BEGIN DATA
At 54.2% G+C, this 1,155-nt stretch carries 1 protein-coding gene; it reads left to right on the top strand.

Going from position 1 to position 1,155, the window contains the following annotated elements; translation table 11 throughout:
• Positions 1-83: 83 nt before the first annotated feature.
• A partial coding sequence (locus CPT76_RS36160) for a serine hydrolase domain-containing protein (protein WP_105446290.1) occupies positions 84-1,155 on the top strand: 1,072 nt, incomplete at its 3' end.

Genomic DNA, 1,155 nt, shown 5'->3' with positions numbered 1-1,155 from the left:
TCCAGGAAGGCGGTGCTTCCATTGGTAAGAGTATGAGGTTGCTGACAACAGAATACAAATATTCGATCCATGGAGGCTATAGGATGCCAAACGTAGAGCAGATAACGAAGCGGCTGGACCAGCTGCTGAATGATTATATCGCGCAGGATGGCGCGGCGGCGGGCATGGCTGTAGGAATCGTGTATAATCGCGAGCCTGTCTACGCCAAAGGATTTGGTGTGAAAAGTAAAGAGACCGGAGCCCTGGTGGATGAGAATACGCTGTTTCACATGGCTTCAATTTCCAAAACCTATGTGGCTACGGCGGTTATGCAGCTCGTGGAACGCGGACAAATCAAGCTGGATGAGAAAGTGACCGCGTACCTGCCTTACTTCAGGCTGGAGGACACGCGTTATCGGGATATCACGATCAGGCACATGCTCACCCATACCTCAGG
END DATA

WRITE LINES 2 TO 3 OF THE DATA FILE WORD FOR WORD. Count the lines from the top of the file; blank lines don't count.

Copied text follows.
Going from position 1 to position 1,155, the window contains the following annotated elements; translation table 11 throughout:
• Positions 1-83: 83 nt before the first annotated feature.